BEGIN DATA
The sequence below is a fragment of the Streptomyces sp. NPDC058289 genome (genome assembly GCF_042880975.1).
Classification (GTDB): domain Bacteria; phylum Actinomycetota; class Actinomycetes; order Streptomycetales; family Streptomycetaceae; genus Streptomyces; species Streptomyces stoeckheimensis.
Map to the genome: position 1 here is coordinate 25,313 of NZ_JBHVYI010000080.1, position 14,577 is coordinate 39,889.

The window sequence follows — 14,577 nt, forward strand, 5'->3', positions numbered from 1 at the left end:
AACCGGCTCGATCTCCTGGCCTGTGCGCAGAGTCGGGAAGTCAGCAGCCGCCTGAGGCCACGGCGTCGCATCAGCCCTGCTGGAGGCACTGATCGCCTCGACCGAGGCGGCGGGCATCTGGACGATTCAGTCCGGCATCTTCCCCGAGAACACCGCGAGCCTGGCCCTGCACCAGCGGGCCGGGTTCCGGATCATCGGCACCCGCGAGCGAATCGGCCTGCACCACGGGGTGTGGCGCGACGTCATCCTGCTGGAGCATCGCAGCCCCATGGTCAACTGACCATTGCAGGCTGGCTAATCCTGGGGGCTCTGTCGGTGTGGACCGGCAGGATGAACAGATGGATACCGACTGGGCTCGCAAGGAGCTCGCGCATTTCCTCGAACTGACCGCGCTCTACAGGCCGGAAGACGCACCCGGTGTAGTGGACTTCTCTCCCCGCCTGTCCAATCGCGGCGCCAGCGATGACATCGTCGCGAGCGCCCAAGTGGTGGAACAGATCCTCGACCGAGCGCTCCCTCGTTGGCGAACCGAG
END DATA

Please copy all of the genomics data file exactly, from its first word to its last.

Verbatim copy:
The sequence below is a fragment of the Streptomyces sp. NPDC058289 genome (genome assembly GCF_042880975.1).
Classification (GTDB): domain Bacteria; phylum Actinomycetota; class Actinomycetes; order Streptomycetales; family Streptomycetaceae; genus Streptomyces; species Streptomyces stoeckheimensis.
Map to the genome: position 1 here is coordinate 25,313 of NZ_JBHVYI010000080.1, position 14,577 is coordinate 39,889.

The window sequence follows — 14,577 nt, forward strand, 5'->3', positions numbered from 1 at the left end:
AACCGGCTCGATCTCCTGGCCTGTGCGCAGAGTCGGGAAGTCAGCAGCCGCCTGAGGCCACGGCGTCGCATCAGCCCTGCTGGAGGCACTGATCGCCTCGACCGAGGCGGCGGGCATCTGGACGATTCAGTCCGGCATCTTCCCCGAGAACACCGCGAGCCTGGCCCTGCACCAGCGGGCCGGGTTCCGGATCATCGGCACCCGCGAGCGAATCGGCCTGCACCACGGGGTGTGGCGCGACGTCATCCTGCTGGAGCATCGCAGCCCCATGGTCAACTGACCATTGCAGGCTGGCTAATCCTGGGGGCTCTGTCGGTGTGGACCGGCAGGATGAACAGATGGATACCGACTGGGCTCGCAAGGAGCTCGCGCATTTCCTCGAACTGACCGCGCTCTACAGGCCGGAAGACGCACCCGGTGTAGTGGACTTCTCTCCCCGCCTGTCCAATCGCGGCGCCAGCGATGACATCGTCGCGAGCGCCCAAGTGGTGGAACAGATCCTCGACCGAGCGCTCCCTCGTTGGCGAACCGAG